Tutor's and student teachers' reactions to discovery methods in diploma colleges of education: a case study of Morogoro and Dar es salaam colleges

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University of Dar es Salaam
The purpose of the study was threefold. Fisrt, to verify with tutors and student-teachers in diploma granting Colleges of Education if discovery methods as pedagogical innovation had not been adopted as previous studies seeped to suggest for our schools and colleges. Two, to find out the extent to which partial or total non-adoption of them could in the views of these implementors of the innovation be attributed to inadequate theoretical and practical understanding of the novel methods, to the demanding nature of the methods in terms of tutors time and motivation and of availability of teaching-learning materials. Three, to find out in the light above, what tutors and student-teachers felt about the future of the innovation so as to serve as a feedback to the Ministry of Education regarding how to handle this and perhaps other educational innovations in the future. The sample population involved in the study included 225 student-teachers and 50 tutors from Morogoro and Dar es Salaam College of Education. The study utilised four research techniques. First, the questionnaire technique which was used to get data from bath tutors and student-teachers. Second, classroom observation followed by interviews for tutors teaching Educational Foundations Course (Malezi ya Taifa) and Geography methods. Third, review of documents including college reports on syllabi and teaching practice reports. The findings based on the two colleges of education revealed that lecture method or teacher-centred methods were still being used in colleges and that discovery methods were far from being fully adopted in practice. However, the reasons for the non-adoption was not a lack of theoretical understanding about the methods, for indeed both tutors and student teachers had a very clear conception about them. Rather the reasons included poor practical understanding about discovery methods right from their days of college training which emphasized more on the theoretical than practical aspects of education. It was further found out that during the training of the student-teachers in colleges, a lot of emphasis was also put on the theoretical aspect of the course and little on practice. Another reason for the non-adoption was the demanding nature of the methods in terms of tutors' motivation and time available for syllabi covering. And, lastly, the availability of appropriate equipment and teaching-learning materials which should help to engage learners actively. Yet, in the tutors' view all these were lacking. Third finding of the study was that the future of the innovation of discovery methods was considered bright provided that tutors would be given incentives to work; the number of tutors in colleges of education would be increased to reduce overloady; teacher-education syllabi would be made more practical and time far their coverage would be increased, the Ministry of Education solicited and used feedback from tutors in the innovation; and the Ministry rnade sure that colleges were equipped adequately with equipment and materials which those novel methods demanded. From these findings it was concluded and recommended that there was need to involve tutors in the innovation from the point of its conceptualization to its implementation. It was also recommended that the Ministry of Education should hold seminars and inservice courses for tutors at least after every two years. It was further recommended that the Ministry of Education should motivate tutors in -their teaching by giving them educational study tours, accelerated promotion and small dividends over and above their salaries. The study further recommended that tutorallocation in colleges should be made according to specific requirements of colleges, To effect this properly, the Ministry of Education should consult the Principals of the colleges. Finally, it was recommended that the Ministry of Education should revise the teacher education syllabi to make them more practical. For further research, the study recommended a similar study which would cover other colleges of education and other subjects to see if their views about discovery methods are the same as these found in this study. And finally to study more educational innovations.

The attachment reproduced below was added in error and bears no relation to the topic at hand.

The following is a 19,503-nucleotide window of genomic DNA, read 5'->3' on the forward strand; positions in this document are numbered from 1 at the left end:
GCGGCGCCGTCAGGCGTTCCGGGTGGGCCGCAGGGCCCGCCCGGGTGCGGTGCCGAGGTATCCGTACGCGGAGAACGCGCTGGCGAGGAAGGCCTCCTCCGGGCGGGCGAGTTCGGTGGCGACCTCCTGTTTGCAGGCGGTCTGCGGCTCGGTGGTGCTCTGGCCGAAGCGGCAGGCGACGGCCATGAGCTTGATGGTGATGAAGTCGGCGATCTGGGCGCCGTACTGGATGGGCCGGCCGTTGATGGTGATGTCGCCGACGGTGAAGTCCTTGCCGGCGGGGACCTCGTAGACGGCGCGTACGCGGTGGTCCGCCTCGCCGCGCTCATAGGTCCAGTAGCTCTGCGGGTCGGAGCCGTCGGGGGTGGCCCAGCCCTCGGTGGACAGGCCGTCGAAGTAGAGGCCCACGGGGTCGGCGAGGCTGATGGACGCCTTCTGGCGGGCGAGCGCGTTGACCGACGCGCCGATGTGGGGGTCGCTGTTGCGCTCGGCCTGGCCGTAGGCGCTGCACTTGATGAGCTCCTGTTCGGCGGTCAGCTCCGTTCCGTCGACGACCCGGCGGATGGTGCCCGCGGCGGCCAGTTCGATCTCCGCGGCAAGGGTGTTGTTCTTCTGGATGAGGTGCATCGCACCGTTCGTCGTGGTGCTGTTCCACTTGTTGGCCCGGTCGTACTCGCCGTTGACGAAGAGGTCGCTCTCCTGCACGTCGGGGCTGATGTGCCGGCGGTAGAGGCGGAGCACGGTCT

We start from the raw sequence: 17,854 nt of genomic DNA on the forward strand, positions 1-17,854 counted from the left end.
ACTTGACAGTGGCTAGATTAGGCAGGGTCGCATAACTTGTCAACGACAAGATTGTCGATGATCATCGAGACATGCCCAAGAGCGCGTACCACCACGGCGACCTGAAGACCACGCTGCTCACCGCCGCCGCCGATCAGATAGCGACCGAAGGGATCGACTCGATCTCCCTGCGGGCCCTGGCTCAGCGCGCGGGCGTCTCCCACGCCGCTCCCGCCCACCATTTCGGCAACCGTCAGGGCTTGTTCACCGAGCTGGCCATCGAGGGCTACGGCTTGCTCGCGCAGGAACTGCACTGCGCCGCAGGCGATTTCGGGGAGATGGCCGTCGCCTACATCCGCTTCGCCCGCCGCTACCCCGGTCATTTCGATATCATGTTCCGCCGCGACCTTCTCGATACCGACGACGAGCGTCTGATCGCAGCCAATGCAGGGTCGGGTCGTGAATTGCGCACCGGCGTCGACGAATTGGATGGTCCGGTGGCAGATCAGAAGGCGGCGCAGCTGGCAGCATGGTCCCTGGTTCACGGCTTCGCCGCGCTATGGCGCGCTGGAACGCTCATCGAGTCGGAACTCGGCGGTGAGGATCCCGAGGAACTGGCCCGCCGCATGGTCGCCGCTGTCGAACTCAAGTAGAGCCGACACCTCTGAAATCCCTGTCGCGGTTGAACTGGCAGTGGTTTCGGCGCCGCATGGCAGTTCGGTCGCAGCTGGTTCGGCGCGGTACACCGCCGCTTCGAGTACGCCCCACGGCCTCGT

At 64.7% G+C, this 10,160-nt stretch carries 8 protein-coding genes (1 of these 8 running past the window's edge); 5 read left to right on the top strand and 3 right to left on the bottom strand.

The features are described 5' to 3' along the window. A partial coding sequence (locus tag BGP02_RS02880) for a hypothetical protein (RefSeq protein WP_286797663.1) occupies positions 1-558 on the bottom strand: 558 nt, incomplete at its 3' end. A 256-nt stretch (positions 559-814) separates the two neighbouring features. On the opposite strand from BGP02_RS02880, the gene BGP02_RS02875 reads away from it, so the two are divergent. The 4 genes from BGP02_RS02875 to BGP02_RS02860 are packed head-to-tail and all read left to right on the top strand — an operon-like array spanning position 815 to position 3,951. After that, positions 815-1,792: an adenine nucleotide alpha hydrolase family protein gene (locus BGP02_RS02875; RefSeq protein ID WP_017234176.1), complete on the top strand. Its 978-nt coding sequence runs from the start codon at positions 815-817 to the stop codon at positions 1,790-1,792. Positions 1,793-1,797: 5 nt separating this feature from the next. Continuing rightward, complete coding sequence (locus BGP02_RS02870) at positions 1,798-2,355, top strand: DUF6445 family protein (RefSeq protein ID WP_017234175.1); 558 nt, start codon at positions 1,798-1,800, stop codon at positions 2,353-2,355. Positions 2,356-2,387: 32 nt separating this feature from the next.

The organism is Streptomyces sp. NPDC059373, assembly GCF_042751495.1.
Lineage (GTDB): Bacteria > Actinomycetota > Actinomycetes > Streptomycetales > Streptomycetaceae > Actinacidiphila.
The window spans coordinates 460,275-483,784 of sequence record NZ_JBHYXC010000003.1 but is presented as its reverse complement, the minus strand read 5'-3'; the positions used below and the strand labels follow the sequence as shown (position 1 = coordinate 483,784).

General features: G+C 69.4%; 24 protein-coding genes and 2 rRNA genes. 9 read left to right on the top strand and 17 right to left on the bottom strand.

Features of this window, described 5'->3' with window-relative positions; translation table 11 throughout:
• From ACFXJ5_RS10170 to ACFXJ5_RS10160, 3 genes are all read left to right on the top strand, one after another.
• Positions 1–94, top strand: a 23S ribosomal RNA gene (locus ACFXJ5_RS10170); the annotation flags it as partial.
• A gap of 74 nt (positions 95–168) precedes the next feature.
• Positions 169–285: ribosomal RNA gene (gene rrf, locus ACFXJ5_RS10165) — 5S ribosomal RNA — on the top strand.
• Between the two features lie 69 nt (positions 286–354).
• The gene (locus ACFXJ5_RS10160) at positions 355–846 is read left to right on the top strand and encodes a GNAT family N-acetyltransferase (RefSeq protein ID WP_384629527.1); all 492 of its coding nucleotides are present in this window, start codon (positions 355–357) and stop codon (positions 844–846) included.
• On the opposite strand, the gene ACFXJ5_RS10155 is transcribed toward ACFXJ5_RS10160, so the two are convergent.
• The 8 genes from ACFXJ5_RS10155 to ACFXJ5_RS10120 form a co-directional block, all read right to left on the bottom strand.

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Teachers, Attitudes, Teachers Colleges, Tanzania, Training of,
Kotta, M. N (1986) Tutor's and student teachers' reactions to discovery methods in diploma colleges of education: a case study of Morogoro and Dar es salaam colleges, masters dissertation, University of Dar es Salaam. Available at (